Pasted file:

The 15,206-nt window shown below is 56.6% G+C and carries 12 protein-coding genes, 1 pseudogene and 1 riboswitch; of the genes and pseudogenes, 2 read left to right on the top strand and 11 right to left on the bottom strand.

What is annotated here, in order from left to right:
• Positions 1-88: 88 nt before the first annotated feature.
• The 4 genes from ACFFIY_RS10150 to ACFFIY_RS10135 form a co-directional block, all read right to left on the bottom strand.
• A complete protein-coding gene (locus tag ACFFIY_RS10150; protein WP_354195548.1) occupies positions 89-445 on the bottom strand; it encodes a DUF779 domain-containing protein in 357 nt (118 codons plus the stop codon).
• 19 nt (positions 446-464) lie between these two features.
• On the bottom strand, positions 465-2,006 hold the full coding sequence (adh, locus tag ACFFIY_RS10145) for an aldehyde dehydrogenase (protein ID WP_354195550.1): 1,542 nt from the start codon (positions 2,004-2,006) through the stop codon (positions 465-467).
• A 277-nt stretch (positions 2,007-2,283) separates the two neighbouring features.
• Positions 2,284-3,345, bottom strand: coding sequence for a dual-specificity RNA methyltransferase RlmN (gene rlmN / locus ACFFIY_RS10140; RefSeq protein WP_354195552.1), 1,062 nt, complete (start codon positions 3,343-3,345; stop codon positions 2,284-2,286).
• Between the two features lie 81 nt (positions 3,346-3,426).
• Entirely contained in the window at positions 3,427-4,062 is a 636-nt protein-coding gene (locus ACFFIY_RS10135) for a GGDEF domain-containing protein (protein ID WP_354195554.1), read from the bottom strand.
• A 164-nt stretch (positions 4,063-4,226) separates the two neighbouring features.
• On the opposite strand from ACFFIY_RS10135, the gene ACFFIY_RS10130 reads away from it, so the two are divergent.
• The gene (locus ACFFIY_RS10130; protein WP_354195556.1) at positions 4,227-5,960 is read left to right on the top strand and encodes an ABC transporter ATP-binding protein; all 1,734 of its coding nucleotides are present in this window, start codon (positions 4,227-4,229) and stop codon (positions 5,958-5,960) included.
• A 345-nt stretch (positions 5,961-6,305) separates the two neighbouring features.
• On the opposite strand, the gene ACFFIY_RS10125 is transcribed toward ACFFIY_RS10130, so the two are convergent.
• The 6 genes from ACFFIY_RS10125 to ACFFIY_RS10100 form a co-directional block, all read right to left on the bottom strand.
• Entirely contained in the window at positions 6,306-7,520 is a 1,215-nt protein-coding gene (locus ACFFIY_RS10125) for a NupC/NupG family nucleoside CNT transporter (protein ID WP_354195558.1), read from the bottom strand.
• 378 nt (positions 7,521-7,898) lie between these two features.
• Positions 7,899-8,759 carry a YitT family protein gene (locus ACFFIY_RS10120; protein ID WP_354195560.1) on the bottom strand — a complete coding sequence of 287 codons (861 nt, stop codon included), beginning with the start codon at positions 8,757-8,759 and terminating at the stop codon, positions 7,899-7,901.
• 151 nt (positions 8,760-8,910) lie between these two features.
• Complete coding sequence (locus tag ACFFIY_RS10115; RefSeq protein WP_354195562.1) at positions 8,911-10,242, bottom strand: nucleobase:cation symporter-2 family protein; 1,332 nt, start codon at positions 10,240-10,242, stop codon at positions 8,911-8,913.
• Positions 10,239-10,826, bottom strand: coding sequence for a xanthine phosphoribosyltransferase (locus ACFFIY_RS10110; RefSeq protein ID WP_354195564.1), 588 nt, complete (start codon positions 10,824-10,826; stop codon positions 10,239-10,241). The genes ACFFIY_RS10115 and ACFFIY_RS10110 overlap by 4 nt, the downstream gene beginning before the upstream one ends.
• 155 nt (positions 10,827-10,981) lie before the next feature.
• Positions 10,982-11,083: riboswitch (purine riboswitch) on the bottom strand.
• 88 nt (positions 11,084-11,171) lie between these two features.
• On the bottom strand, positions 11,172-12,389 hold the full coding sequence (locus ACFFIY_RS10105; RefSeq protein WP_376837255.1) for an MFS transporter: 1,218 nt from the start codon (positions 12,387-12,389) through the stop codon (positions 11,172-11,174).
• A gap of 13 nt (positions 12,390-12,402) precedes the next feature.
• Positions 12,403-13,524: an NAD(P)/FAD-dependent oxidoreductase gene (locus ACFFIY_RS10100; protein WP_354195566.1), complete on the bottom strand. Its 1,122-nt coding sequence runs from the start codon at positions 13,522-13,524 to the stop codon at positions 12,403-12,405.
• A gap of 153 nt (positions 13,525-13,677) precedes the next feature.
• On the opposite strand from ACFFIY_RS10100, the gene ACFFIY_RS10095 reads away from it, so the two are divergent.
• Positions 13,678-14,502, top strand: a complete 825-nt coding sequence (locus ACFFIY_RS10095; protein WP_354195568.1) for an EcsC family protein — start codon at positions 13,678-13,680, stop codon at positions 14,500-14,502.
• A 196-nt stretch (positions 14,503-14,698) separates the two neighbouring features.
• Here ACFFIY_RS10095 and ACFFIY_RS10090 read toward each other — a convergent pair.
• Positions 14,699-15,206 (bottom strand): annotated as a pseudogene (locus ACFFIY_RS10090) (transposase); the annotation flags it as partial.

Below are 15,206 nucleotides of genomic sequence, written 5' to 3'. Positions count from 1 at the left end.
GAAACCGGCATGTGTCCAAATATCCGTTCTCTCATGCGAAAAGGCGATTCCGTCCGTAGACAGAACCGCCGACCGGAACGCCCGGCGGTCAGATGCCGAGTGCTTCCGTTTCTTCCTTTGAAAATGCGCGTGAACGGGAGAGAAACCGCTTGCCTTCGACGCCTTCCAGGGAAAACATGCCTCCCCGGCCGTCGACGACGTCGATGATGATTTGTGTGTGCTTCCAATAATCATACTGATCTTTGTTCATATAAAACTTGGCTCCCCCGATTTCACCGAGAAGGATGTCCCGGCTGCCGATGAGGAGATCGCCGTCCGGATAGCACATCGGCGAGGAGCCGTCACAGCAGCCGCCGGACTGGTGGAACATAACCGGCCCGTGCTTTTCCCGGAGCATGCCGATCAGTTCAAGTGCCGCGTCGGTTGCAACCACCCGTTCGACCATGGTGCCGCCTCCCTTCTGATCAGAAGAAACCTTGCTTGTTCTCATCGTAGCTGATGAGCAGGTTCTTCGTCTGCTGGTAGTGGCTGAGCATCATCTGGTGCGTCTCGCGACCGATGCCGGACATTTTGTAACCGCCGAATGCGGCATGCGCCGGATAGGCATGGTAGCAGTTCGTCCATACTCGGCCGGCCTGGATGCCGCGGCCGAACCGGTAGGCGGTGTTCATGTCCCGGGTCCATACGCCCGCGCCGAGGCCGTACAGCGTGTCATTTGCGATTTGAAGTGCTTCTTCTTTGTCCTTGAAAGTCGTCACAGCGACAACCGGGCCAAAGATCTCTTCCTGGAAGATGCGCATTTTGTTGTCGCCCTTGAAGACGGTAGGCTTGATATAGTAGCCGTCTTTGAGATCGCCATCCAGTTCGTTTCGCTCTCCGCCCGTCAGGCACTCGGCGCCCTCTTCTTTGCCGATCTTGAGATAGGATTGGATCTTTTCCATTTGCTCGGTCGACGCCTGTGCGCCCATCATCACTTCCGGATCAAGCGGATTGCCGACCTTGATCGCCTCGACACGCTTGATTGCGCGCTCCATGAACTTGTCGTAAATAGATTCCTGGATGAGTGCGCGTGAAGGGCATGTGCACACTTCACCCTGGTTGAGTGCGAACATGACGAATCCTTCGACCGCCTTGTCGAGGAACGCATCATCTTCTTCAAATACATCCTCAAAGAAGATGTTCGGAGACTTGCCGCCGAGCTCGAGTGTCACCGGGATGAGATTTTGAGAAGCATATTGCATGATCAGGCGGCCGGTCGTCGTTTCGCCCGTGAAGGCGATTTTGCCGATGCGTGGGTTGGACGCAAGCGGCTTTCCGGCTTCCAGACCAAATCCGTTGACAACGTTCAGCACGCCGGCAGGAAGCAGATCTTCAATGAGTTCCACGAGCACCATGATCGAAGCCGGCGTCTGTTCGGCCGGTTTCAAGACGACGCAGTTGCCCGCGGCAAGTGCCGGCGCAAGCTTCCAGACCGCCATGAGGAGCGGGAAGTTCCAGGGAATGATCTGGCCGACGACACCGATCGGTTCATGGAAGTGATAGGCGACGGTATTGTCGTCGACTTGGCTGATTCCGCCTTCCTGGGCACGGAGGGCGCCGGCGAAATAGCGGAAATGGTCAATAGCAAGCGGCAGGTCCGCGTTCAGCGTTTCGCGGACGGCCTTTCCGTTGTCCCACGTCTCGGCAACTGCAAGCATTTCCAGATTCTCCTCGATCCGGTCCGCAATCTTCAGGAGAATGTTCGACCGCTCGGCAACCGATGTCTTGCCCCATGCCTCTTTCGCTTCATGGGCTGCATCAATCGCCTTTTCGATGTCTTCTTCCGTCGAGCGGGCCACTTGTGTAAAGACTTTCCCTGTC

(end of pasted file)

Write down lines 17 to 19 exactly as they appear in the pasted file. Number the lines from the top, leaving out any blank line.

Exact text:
• The 6 genes from ACFFIY_RS10125 to ACFFIY_RS10100 form a co-directional block, all read right to left on the bottom strand.
• Entirely contained in the window at positions 6,306-7,520 is a 1,215-nt protein-coding gene (locus ACFFIY_RS10125) for a NupC/NupG family nucleoside CNT transporter (protein ID WP_354195558.1), read from the bottom strand.
• 378 nt (positions 7,521-7,898) lie between these two features.